Winner declared in space elevator race

LaserMotive wins $900,000 in NASA's Space Elevator challenge, where teams compete to see who could drive their space elevator the fastest.

Lance Whitney Contributing Writer
Lance Whitney is a freelance technology writer and trainer and a former IT professional. He's written for Time, CNET, PCMag, and several other publications. He's the author of two tech books--one on Windows and another on LinkedIn.
Lance Whitney
2 min read

A space race lifted off Friday in Southern California, only this one involved elevators.

Powering their laser-controlled robot to climb a 900-meter-long cable, the team from Seattle-based LaserMotive was crowned the winner in NASA's Space Elevator Power-Beaming Challenge game on Friday.

Held at NASA's Dryden Flight Research Center on Edwards Air Force Base in Lancaster, Calif., the challenge pits teams against each other to see whose robotic space elevator can inch up the cable the quickest in under 7.5 minutes. A helicopter holds the steel cable in place as each robotic elevator races to the top. The LaserMotive crew crossed the finish line four times, the fastest time being 3 minutes and 48 seconds.

The goal behind the games is to build a robotic climber that could someday be turned into a space elevator that would carry supplies into orbit without need of a ship. The elevator would rise up a tether that rotates with the Earth and be capable of carrying about 10 tons of payload.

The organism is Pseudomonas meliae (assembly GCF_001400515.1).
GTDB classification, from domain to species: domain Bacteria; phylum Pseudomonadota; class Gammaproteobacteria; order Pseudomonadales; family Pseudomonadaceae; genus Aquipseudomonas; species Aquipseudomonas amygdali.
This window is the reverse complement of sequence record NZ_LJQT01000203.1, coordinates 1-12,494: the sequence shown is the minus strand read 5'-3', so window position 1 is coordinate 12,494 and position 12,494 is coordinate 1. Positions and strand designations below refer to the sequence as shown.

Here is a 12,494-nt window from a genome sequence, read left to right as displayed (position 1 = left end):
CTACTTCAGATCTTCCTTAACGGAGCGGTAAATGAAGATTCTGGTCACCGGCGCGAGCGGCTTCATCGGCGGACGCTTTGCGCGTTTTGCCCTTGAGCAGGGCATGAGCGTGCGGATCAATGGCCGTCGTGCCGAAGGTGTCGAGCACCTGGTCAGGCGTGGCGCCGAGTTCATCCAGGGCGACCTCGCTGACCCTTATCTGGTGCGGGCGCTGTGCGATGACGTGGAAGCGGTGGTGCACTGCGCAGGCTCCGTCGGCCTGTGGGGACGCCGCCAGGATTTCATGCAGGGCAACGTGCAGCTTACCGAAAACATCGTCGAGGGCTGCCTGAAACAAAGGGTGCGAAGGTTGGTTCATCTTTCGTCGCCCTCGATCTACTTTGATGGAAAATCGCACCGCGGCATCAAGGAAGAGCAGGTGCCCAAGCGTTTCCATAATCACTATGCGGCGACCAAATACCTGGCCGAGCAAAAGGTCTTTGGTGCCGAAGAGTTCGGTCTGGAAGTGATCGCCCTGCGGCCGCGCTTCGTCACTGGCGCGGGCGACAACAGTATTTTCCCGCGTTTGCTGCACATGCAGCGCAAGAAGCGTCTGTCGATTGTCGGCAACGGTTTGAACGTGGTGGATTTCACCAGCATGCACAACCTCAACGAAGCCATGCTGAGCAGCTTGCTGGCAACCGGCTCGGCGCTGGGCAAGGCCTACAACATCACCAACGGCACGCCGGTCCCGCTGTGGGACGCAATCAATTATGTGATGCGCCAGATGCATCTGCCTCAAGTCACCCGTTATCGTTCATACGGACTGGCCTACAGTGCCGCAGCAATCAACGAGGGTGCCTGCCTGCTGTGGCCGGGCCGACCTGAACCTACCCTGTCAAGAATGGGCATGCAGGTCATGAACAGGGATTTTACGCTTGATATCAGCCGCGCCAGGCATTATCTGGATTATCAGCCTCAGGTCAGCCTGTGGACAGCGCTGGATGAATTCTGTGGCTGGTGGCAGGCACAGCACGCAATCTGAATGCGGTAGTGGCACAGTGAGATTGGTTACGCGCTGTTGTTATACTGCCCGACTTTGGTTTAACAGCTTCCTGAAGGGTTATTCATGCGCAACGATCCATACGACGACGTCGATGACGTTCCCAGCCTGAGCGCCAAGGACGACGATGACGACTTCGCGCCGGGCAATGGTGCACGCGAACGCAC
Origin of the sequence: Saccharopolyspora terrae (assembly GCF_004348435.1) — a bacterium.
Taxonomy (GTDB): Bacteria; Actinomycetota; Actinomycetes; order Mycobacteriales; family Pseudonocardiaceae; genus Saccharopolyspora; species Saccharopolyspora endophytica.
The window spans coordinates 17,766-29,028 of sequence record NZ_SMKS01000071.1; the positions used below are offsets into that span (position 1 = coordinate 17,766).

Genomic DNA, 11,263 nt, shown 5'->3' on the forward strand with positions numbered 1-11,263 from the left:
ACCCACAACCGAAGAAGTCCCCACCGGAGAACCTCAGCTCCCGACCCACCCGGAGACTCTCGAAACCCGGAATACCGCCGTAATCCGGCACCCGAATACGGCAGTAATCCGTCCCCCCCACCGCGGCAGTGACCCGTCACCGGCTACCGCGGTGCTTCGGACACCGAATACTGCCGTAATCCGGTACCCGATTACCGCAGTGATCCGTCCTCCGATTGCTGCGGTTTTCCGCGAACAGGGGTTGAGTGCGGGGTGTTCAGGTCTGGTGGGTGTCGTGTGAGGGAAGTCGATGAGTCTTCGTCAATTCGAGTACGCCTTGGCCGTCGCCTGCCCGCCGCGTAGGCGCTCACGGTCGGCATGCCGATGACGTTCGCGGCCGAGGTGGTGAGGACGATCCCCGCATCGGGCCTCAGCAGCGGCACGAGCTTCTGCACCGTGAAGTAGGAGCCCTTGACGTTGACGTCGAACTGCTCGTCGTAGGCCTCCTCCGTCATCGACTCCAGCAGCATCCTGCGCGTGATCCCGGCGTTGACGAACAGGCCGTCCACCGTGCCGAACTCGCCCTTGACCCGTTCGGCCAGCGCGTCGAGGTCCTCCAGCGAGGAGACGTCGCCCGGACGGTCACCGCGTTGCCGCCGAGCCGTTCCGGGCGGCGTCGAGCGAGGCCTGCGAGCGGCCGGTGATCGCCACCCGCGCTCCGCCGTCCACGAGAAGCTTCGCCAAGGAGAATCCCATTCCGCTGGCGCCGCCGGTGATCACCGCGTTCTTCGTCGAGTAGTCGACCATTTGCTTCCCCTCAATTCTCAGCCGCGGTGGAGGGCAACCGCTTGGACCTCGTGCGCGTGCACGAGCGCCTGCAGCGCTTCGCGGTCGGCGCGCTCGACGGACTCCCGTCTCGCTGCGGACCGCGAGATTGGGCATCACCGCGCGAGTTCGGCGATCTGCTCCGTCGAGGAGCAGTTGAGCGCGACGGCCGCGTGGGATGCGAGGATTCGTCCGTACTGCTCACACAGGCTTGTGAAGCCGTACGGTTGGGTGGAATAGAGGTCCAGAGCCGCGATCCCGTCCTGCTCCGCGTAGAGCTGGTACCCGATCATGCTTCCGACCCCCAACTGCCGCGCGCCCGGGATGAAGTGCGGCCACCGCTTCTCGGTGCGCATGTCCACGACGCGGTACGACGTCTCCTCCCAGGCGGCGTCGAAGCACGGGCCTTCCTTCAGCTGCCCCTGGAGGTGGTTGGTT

As the winner, LaserMotive will take home a check of $900,000 from the sponsor, Spaceward Foundation. If the team had been able to climb the entire tether in three minutes or less at a speed of at least 5 meters per second, it could have won the top prize of $2 million.

The other two teams, the Kansas City Space Pirates and the University of Saskatchewan Space Design Team (USST), both ran into technical troubles, preventing them from reaching the top of the cable in any of their attempts.

NASA's Space Elevator race has seen its ups and downs for the past few years, with contestants coming close but not quite attaining the grand prize.

An additional $1.1 million in prize money is still available, according to the Spaceward Foundation, so another challenge will be held in the future to see if any team can win the race at 5 meters per second.